Missouri State Tree – Flowering Dogwood
On June 20, 1955, the flowering dogwood (Cornus Florida L.) became
Missouri’s official tree. Missouri’s state tree is beautiful in all seasons, with white clusters in spring, deep green leaves in summer, red berries in late summer, bright reddish foliage in fall, and interesting bark and buds in winter.
The tree is fairly small, rarely growing over 40 feet in height or 18 inches in diameter. The dogwood sprouts tiny greenish-yellow flowers in clusters, with each flower surrounded by four white petals. The leaves are opposite, oval leaves are olive green above and covered with silvery hairs underneath.
In the fall, the upper part of the leaves turns scarlet or orange and bright red fruits grow on the tree. The red berries are high in fat and protein and are great for birds and wildlife in Missouri.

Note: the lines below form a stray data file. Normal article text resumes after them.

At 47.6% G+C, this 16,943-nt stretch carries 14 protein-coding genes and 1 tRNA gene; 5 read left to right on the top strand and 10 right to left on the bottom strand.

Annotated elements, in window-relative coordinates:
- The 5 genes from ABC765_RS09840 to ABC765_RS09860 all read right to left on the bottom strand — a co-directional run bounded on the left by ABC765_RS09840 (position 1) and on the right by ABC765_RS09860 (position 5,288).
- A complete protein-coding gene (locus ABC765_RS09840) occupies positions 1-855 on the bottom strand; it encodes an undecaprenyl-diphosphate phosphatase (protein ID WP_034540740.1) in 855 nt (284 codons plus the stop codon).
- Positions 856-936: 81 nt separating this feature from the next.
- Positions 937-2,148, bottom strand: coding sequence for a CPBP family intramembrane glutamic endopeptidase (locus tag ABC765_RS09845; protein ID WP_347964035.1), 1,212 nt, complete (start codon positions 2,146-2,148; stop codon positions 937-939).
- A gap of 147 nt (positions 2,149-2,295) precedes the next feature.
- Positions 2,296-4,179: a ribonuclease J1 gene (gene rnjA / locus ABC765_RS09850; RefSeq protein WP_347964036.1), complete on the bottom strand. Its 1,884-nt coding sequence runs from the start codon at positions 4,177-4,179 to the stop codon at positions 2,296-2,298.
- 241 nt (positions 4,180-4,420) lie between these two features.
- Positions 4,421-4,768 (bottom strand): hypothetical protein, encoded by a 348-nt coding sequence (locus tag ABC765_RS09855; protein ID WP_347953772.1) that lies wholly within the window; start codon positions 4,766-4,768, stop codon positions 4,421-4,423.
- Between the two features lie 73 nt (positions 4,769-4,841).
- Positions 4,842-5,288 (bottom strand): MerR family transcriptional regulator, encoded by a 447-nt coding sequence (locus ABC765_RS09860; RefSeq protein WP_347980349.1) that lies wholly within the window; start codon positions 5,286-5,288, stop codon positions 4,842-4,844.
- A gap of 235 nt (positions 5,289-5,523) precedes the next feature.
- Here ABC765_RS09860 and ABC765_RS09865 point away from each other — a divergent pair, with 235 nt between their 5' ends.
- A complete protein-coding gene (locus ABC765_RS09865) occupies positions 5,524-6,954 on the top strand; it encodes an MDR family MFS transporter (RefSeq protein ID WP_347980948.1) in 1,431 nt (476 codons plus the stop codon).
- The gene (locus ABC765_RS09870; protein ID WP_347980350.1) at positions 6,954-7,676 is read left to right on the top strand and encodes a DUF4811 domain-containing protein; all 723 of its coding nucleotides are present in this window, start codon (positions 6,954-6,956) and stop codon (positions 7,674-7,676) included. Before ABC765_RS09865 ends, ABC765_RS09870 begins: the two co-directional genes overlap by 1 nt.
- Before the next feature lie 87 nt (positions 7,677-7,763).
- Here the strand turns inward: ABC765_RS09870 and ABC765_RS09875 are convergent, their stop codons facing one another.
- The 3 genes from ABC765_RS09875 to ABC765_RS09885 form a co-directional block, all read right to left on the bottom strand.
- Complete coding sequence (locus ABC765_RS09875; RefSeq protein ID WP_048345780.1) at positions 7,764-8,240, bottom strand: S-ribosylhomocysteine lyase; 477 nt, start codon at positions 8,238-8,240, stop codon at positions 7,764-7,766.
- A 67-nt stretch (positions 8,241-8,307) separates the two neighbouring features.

You can see the beautiful showy flowers all through April in Missouri. The wood of the flowering dogwood tree is exceptionally hard and has been used for tool handles and mallet heads. Although current-day the wood is used for artisan cutting boards that you might see in a craft fair in Missouri.
Opposite, simple, arcuately veined, 3 to 6 inches long, oval in shape with an entire margin.
Very small, but surrounded by 4 large white (occasionally pink) bracts, 2 inches in diameter. Appearing March to April in the south, June in the north.
A shiny, oval red drupe, 1/4 to 1/2 inch long, in clusters of 3 to 4.
Maturing in September to October.
Slender, green or purple, later turning gray, often with a glaucous bloom.
The terminal flower buds are clove-shaped, vegetative buds resemble a cat claw.
Gray when young, turning very scaly to blocky.
A small tree with a short trunk that branches low, producing a flat-topped crown. Branches are opposite, and assume a “candelabra” appearance.
Conservation; Text by: John Seiler,
Edward Jensen, Alex Niemiera, and John Peterson;
Silvics reprinted from Ag Handbook 654; range map source information